There often seems to be very little room for the beautiful in postmodern theatre. Productions which are preoccupied with challenging convention and provoking a reactive response from their audiences tend to neglect any aesthetic in favour of creating challenging and difficult works. While Kadozuke Kollektif’s Codex Nocturno is indeed a challenging and evocative piece of theatre that parts with convention, it is foremost a strikingly beautiful piece of art that is as much a delicious visual treat as it is a substantive cerebral meal. After speaking with Kadzuke’s Artistic Director, Tatiana Jennings, and senior member, Brooke Stubbings, it became clear how they have been able to achieve this.
Jennings, who is a Russian-born actor and director with a background in dance and choreography, claims to be more influenced by visual and conceptual art than by any particular playwright, director or genre of theatre. This is quite apparent in the stunning images and tableaus that she crafts, mixing onstage action with tactfully mounted video displays and a subtle, yet ever present soundtrack, which she controls and mixes on the fly from within the room. These elements create a truly immersive experience for the audience, who are invited to invest a great deal of their own interpretation of the events of a story that revolves around the subconscious dreamspaces of a young couple played by Caitlin Morris-Cornfield and Scott Edwards as they battle with the torments of a miscarried pregnancy.
“It’s really not meant to have a straightforward storyline – it has a storyline for us, but that is not clearly revealed to the public, because that is not the point – to have a storyline, or [a] message. The point is to have a kind of environmental art… to create an environment and affect you by bringing you into that environment, where there is enough space in the air that the audience can have their own interpretation inserted into those spaces.” -Tatiana Jennings (Artistic Director)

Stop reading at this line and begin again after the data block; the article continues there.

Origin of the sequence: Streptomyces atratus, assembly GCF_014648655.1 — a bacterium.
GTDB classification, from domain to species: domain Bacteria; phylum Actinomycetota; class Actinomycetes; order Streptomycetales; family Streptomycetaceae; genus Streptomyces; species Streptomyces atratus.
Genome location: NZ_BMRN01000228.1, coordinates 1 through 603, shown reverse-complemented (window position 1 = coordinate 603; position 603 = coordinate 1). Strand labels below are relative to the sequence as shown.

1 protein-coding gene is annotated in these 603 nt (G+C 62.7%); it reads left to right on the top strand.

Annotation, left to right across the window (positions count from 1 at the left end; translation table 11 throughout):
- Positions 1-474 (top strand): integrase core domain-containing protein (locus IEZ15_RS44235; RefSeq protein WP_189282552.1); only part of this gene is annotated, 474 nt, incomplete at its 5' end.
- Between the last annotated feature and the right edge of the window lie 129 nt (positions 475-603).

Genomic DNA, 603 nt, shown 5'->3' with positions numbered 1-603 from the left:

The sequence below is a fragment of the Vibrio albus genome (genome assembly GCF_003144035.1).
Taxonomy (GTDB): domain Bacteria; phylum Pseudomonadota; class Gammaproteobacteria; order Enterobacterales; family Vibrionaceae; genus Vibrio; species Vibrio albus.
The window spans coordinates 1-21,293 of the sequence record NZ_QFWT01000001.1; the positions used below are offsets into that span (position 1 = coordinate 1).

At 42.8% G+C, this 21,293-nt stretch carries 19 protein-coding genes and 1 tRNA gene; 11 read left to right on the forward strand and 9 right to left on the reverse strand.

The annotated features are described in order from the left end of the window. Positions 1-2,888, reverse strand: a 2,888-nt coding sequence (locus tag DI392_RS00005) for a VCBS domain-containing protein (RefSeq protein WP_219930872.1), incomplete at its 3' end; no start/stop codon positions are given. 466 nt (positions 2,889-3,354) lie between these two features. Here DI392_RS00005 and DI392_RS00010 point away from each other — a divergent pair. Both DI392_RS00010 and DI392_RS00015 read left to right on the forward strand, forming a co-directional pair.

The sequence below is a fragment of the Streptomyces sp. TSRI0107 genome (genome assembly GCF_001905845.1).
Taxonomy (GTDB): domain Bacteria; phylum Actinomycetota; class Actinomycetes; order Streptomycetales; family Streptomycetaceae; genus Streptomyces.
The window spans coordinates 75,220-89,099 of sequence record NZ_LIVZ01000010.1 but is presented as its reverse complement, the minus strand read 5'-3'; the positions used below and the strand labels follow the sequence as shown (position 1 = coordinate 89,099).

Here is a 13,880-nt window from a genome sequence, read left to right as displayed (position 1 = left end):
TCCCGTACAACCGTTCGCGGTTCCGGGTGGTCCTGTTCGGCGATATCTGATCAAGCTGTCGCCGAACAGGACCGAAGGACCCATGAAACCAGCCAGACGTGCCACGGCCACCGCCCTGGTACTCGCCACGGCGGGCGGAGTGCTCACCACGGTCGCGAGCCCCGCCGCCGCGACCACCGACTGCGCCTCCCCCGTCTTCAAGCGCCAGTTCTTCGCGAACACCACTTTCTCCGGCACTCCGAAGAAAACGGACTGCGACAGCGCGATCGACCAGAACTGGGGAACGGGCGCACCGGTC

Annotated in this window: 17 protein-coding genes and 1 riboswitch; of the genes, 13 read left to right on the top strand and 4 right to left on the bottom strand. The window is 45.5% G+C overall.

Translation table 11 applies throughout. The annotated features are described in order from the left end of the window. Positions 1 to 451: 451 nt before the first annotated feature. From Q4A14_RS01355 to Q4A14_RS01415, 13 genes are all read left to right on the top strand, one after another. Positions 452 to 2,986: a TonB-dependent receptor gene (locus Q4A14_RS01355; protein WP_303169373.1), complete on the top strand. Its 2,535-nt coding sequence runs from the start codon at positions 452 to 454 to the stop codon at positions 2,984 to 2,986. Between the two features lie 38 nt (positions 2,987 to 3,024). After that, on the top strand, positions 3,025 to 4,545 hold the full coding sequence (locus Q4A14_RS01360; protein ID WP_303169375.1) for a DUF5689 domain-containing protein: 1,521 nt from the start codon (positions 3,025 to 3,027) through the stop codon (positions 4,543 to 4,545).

I was particularly struck by the strength of the ensemble’s performances. I initially attributed it to careful and expert casting on the part of Jennings, but Stubbings was able to provide insight into Kadozuke’s unique process that has resulted in such a tailored feel. She recounts how Jennings leads the collective in sessions of directed improv, which allows characters to develop organically. It reflects each member’s idiosyncratic strengths as opposed to imposing a preconceived character on the players and pressuring them to adapt. The result is an energetic chain of performances without any obvious weak links. Of particular note is the standout physical acting of Lacey Creighton, who delivers a startlingly engrossing performance of an idealized robotic geisha. Her focused movement and peculiar vocalizations are alone reason enough to see this play. Stubbings and Sefton Jackson have a palpable chemistry onstage as the wardens of the young couple’s dream world, while Rory de Brouwer delights with charm as a quirky and eccentric celestial innkeeper.
Kadozuke Kollektif has created an alluring and graceful production in Codex Nocturno which burrows deeply into the dominion of the subconscious world that is saturated with elements of terror, scorn and palpitating desire. It is truly a unique theatrical experience which should not be missed.
Codex Nocturno runs until July 3rd at Imagefoundry, 1581 Dupont St (just west of Symington)
Visit zuke.ca for more information